Population dynamics linked to glacial cycles in Cercis chuniana F.P.
Metcalf (Fabaceae) endemic to the montane regions of southern China
The mountains of southern China are an excellent system for
investigating the processes driving the geographic distribution of
biodiversity and radiation of plant populations in response to
Pleistocene climate fluctuations. How the key mountain ranges in
southern China have affected the evolution of narrowly distributed
species is less studied than more widespread species. Here we focused on
Cercis chuniana, a woody species endemic to the southern mountain ranges
in subtropical China, to elucidate its population dynamics. We used
genotyping by sequencing (GBS) to investigate the spatial pattern of
genetic variation among 11 populations. Bayesian time estimation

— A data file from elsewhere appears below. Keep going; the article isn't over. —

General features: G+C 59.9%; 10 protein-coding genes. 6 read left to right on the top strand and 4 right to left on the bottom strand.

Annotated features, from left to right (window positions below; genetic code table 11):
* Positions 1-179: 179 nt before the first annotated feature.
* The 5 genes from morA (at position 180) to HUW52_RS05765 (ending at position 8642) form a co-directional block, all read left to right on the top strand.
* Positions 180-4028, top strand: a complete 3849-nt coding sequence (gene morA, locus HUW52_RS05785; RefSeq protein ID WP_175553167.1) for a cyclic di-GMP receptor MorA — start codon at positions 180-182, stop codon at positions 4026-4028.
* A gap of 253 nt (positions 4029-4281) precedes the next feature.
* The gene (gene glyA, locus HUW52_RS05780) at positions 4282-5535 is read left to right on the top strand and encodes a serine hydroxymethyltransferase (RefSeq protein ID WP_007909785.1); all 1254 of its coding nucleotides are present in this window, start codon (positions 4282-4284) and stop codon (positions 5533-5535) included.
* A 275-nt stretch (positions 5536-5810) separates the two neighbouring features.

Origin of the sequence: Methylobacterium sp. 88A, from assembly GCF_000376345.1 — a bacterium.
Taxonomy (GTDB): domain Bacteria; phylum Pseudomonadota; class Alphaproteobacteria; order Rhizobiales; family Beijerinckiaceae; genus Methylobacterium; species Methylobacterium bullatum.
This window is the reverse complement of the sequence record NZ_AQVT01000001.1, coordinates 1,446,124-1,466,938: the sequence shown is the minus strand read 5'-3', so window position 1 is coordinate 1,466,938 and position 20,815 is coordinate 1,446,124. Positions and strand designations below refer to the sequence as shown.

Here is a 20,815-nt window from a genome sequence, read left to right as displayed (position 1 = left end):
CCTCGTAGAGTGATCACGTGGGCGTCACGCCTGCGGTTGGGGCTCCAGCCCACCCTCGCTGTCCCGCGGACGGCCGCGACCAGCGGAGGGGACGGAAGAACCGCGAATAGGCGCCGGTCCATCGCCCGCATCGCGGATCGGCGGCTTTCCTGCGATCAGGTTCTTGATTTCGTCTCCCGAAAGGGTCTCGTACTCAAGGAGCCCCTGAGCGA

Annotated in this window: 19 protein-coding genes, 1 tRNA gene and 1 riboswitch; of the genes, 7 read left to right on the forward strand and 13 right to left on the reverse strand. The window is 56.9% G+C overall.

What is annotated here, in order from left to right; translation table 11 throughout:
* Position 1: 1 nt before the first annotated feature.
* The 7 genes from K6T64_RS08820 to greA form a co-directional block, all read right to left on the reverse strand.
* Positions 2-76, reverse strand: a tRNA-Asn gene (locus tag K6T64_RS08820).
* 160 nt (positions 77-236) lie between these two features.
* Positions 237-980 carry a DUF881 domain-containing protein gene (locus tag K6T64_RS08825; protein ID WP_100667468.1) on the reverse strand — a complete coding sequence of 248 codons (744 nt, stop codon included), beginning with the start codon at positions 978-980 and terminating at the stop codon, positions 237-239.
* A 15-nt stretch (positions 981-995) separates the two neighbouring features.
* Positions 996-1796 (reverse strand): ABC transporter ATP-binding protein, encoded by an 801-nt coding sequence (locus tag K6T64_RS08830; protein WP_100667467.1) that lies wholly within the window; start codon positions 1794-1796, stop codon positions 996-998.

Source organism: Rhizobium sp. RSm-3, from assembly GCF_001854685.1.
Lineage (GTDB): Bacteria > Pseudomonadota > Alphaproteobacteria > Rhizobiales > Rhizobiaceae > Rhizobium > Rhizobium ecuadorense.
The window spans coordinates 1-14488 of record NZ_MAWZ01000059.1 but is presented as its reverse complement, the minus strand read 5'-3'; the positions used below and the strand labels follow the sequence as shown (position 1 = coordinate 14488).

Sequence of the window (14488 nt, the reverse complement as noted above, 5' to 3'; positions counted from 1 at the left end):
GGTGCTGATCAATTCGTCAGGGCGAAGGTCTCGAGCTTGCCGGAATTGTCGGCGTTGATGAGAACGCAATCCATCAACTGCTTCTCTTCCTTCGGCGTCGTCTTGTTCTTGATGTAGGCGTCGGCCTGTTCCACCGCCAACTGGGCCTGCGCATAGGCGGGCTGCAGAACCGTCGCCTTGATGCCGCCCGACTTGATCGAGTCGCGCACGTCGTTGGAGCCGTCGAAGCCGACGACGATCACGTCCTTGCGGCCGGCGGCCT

revealed that population divergence occurred in the middle Pleistocene,
when populations in the Nanling Mts. separated from those to the east.
Geographical isolation was detected between the populations located in
adjacent mountain ranges, thought to function as geographical barriers
due to their complex physiography. As inferred by ecological niche
modeling and coalescent simulations, secondary contact occurred during
the warm Lushan-Tali interglacial period in China, with intensified East
Asia summer monsoon and continuous habitat available for occupation.
Complex physiography plus long-term stable ecological conditions across
glacial cycles facilitated the demographic expansion in the Nanling
Mts., from which contemporary migration began. Our work shows that
population genomic approaches are effective in detecting the population
dynamics of narrowly distributed species. This study advances our
understanding how glacial cycles have affected the evolutionary history
of plant species in southern China montane ecosystems.